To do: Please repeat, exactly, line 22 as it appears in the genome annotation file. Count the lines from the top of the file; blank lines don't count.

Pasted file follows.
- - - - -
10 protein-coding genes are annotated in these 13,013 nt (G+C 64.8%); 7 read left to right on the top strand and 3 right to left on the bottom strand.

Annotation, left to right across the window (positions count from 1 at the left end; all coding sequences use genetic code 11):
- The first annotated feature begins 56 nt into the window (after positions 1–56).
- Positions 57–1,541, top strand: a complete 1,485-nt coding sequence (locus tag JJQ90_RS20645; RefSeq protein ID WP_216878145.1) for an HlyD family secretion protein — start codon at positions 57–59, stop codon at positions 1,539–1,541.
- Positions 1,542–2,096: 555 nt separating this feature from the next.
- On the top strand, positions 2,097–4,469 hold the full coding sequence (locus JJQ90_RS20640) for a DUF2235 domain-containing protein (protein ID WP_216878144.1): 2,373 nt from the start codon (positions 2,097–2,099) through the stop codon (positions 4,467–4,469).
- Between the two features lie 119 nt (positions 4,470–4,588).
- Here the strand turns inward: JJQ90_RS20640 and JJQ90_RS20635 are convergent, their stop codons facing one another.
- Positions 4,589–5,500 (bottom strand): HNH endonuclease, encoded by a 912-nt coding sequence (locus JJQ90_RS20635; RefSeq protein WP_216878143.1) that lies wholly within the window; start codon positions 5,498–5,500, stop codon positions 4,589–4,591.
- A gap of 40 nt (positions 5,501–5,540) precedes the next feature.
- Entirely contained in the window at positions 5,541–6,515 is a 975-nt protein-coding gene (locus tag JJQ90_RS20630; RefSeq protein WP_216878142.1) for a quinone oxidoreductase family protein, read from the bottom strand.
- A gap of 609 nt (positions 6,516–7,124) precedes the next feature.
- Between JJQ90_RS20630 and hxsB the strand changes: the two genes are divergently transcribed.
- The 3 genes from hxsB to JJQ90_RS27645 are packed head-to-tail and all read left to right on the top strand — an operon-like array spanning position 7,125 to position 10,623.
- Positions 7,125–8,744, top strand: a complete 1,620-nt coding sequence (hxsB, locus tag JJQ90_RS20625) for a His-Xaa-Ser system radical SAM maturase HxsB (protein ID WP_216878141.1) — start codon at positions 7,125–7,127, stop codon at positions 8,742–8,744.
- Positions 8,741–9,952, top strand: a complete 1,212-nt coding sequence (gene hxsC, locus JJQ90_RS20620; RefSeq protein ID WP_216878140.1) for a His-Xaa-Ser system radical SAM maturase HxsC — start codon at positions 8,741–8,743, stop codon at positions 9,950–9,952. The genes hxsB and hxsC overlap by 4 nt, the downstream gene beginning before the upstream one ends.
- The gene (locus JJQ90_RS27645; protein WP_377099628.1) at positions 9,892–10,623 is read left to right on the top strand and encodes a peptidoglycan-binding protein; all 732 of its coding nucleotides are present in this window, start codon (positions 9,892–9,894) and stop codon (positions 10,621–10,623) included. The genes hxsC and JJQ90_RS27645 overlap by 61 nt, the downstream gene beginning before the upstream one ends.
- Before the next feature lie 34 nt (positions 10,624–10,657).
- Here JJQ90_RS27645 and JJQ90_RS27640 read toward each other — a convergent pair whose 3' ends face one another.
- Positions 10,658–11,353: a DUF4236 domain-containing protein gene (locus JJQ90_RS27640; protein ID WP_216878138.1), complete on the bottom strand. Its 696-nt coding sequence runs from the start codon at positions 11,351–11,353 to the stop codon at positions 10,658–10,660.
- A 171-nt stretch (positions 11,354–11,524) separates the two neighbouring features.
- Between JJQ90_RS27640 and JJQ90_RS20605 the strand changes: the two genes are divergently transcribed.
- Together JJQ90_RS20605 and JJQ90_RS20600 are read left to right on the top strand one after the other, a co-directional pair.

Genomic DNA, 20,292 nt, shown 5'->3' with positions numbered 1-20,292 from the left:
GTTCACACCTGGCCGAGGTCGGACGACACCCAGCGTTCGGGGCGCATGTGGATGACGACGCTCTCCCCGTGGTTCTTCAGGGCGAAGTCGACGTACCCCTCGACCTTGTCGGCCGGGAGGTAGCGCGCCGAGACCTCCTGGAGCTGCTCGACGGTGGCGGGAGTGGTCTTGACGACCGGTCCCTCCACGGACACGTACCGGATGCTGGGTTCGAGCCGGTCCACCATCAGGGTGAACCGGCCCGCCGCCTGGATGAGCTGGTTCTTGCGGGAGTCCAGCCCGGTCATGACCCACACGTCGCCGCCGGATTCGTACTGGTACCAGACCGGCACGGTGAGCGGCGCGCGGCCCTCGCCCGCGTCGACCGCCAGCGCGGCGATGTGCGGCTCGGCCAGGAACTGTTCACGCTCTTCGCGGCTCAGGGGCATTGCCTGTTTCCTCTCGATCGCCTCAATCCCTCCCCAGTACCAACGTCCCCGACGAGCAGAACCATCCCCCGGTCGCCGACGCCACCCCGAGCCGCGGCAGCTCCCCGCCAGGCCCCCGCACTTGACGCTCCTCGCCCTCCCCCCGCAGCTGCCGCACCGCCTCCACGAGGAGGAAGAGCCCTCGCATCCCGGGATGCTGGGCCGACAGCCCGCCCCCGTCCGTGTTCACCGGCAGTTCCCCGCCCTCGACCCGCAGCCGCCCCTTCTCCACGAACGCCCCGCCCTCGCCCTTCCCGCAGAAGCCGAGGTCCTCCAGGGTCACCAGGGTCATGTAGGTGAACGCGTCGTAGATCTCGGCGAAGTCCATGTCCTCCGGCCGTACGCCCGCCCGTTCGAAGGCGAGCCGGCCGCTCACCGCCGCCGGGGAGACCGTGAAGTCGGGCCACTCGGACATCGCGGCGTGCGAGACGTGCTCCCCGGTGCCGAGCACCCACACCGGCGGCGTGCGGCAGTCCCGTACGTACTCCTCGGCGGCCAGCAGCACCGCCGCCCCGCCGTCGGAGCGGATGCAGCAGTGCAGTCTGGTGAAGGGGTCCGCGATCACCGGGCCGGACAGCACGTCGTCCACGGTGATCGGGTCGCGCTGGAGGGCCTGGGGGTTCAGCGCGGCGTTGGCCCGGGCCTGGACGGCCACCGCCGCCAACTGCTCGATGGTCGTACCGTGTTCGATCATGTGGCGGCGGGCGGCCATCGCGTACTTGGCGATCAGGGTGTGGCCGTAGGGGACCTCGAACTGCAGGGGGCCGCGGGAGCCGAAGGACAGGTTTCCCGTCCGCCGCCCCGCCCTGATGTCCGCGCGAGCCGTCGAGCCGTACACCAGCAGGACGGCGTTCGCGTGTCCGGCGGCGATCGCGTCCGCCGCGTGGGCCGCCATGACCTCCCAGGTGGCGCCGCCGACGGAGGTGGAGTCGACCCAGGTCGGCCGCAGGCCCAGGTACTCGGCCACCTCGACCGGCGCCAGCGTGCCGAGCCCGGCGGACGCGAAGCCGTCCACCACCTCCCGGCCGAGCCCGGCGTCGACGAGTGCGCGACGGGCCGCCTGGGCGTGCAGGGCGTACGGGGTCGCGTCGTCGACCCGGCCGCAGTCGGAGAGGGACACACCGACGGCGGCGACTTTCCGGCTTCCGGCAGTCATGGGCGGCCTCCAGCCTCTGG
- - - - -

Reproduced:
- Between JJQ90_RS27640 and JJQ90_RS20605 the strand changes: the two genes are divergently transcribed.